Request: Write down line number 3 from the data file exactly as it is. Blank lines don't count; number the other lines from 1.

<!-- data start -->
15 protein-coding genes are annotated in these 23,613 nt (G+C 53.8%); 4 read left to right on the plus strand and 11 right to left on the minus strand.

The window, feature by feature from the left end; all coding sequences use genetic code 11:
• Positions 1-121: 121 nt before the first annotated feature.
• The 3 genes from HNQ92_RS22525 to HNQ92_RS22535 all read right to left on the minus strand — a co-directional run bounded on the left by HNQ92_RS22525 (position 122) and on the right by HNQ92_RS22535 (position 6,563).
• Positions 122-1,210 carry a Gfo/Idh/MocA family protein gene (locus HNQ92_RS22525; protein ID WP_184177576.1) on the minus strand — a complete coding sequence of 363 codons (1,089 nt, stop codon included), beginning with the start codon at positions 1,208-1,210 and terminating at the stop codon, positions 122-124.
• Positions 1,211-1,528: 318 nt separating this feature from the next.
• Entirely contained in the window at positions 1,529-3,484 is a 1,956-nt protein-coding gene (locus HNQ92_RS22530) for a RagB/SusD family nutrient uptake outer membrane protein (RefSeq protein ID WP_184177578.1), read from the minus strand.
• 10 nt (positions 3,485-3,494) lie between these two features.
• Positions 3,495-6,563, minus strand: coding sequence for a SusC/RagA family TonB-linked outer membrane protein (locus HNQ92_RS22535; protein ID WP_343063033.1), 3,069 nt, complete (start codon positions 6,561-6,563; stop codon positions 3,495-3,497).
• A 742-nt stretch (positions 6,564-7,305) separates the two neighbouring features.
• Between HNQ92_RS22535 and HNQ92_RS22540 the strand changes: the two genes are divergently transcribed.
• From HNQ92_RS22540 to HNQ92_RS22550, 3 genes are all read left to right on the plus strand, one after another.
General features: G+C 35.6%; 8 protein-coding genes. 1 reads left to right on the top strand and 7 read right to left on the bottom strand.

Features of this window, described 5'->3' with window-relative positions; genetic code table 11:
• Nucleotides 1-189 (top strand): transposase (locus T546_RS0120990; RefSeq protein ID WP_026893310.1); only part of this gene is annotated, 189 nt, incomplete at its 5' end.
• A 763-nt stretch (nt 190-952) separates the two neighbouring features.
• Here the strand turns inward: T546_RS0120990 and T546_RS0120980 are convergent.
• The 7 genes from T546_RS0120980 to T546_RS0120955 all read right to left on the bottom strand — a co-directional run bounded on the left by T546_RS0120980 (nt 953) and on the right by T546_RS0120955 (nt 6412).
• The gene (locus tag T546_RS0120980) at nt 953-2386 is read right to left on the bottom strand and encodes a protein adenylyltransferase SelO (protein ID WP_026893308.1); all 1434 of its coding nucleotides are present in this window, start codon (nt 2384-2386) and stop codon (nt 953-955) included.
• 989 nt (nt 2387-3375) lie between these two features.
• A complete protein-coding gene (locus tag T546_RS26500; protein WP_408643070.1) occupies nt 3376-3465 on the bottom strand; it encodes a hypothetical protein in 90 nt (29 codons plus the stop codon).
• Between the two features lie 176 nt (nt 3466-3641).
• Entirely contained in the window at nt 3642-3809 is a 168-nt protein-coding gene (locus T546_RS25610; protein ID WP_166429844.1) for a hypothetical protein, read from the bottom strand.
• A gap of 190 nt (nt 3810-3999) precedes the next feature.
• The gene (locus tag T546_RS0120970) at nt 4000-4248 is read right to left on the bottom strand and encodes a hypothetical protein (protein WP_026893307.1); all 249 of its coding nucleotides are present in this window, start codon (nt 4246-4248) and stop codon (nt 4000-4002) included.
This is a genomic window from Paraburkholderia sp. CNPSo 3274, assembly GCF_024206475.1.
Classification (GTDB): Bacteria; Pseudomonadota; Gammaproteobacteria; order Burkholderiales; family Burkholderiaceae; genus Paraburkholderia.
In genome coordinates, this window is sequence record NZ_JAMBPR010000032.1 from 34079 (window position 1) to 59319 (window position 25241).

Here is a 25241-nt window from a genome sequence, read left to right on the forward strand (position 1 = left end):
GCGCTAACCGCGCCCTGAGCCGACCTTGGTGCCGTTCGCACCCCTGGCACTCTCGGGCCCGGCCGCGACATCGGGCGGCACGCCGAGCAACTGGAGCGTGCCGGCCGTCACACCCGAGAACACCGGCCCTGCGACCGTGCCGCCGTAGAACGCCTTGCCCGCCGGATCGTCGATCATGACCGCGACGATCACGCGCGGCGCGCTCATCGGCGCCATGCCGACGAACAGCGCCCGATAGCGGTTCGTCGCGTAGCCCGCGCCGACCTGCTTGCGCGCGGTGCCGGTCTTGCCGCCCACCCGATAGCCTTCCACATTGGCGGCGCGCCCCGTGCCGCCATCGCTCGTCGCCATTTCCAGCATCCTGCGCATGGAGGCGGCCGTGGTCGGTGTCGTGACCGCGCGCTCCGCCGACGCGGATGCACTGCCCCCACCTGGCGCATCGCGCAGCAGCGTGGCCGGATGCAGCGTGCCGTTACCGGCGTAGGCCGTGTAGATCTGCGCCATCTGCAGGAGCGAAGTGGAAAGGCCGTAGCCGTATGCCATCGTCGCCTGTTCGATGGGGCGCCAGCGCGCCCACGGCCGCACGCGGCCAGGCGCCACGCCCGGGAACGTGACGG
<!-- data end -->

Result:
• Positions 1-121: 121 nt before the first annotated feature.